When people discuss classroom and school-wide behavior problems, it is not too long into the conversation when someone suggests, “We just need to be consistent with how we deal with this.” Typically the others involved will nod their heads in agreement and discuss how consistency among the staff will solve the behavior problems in the world.

I think they are right. If a staff all responded to a certain behavior consistently, we could affect behavior. Before that can happen, there are several problems that are often ignored.

  • 1. Schools typically don’t have clear and consistent definition of behaviors.
  • 2. Students must learn each teachers slightly different definition of behaviors, and sometimes these are not explicitly  taught.
  • 3. Because staff are working from various definitions of behaviors, consequences (positive and negative) are not consistent.

    1. Consistent School-Wide Definitions:


Before addressing a consistent way to deal with behavior through punishment or reinforcement – a staff needs a common understanding of behaviors.  School-wide definitions of positive behaviors would be a logical first step to increasing consistency in a school. In part one, I discussed a how a school-wide behavior matrix would help a staff develop a list of behavior expectations (phrased positively) in each setting of the school.

If we are going to develop a list of behaviors we want, we will also want to be clear on what it looks like when those expectations are not met.  For example, “being on time” is a great expectation to reinforce and an important skill for students to learn. However, do we all have the same definition of on time? A tardy in my class should be the same as a tardy in your class.

There may be a  teacher who defines being tardy as not being in the correct seat when the bell rings. While a neighbor teacher defines tardy as anyone who is not in class when the bell rings.  A subtle difference – but a difference nonetheless.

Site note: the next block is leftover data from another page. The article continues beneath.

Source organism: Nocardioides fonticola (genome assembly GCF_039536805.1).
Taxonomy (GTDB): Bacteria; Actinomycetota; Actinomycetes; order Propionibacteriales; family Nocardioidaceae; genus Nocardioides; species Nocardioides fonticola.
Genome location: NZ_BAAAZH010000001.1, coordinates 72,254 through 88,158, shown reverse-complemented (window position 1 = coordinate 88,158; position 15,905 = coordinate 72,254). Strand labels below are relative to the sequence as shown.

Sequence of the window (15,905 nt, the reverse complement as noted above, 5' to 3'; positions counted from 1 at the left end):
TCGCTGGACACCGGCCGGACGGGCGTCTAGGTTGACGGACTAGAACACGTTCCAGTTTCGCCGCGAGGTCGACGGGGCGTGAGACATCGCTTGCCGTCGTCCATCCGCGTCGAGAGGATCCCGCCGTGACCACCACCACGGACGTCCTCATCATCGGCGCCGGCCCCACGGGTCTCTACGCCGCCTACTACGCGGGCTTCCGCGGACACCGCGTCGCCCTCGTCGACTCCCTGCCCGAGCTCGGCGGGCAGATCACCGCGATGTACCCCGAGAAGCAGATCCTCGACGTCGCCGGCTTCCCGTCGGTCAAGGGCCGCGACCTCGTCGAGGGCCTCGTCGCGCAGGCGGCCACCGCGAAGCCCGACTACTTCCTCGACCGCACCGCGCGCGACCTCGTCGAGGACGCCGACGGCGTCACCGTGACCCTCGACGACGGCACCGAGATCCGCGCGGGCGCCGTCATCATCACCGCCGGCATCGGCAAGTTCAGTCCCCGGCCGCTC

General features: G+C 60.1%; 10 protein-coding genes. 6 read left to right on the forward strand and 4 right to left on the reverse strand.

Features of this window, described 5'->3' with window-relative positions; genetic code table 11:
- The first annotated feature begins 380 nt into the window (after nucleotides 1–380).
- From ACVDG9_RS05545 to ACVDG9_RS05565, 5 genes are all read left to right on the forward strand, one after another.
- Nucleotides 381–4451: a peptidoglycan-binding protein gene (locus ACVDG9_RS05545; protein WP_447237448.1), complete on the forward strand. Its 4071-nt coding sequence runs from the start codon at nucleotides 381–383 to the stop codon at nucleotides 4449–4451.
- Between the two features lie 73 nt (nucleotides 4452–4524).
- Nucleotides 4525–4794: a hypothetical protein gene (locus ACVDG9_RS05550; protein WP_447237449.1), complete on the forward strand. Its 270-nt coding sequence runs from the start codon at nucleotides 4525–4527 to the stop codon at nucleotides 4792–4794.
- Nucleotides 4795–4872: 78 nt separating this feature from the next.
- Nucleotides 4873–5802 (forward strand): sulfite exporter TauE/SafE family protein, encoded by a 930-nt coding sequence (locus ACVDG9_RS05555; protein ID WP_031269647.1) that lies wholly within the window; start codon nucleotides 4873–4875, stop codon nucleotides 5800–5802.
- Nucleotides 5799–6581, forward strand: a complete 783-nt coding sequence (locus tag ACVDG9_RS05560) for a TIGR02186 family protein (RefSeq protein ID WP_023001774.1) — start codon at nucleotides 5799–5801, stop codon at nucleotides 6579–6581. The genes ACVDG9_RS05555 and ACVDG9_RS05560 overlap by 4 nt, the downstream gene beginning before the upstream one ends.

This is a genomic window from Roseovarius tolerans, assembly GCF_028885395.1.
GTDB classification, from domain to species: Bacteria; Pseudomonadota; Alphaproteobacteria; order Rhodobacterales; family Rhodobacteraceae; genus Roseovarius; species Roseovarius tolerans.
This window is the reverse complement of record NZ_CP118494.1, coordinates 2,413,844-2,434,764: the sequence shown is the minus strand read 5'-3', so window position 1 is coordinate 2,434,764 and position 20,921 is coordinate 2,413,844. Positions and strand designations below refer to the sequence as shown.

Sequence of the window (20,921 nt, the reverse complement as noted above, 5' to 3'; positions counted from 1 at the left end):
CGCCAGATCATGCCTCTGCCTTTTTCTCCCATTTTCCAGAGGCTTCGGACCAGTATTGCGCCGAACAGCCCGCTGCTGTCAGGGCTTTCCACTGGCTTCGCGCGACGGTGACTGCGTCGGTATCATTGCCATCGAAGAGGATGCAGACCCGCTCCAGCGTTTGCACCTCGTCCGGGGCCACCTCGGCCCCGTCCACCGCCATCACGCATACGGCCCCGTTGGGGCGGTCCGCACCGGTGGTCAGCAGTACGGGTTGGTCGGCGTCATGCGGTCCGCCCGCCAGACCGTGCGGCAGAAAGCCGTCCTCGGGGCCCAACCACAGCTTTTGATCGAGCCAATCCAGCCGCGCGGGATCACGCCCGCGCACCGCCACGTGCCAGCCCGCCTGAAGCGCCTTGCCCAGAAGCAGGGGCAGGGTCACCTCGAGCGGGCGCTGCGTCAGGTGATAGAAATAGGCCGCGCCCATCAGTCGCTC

Teachers  have different tolerances for  behaviors, therefore react differently according to their personal thresholds.   It is not realistic to get 100% agreement on what exactly these thresholds should be, but at the least a staff should be able to compromise enough to develop a set of concrete, observable, descriptions.

Concrete VS Abstract

If we want to address behavior consistently as a staff, than we need to use the same language to describe behaviors.  This language should be concrete and easily observable – so anyone describing behavior would label it the same way.

Often times we describe behaviors in abstract ways using terms/phrases such as:

  • Angry
  • Lack of Focus
  • Lazy
  • Not paying attention
  • tardy
  • impulsive

Consider a team of teachers who share the same student who often demonstrates a “lack of focus.” This team wants to help that student learn how to focus.

Without a clear definition of concrete “paying attention” behaviors, this would be impossible.  There first step would be to discuss together exactly what we mean by “focus.”

They may meet and come up with something like this:

Focus =

  • Tracking the speaker (eyes on the speaker)
  • Sitting straight up
  • Asks/answers questions

Lack of focus =

  • Eyes away from speaker (zoned out)
  • Distracted by technology
  • Head down/ poor posture
  • Non-participatory behavior

After establishing what paying attention is/ and is not,  teachers would be able to collectively remind that student exactly how to behave and even take data (or have an observer take data)on frequency of undesired behavior to 1. Create a baseline for improvement and 2. Help students track their own progress on “focusing.” 3. Track effectiveness of any interventions teachers may try to help them focus.

Clarifying behaviors into concrete, easily observable measures will help students understand school expectations more clearly, and help make it easier for staff to work together to monitor, track , and ultimately improve behavior. By using the common language of a behavior matrix, staff can now be “annoyingly consistent” with how they address behaviors.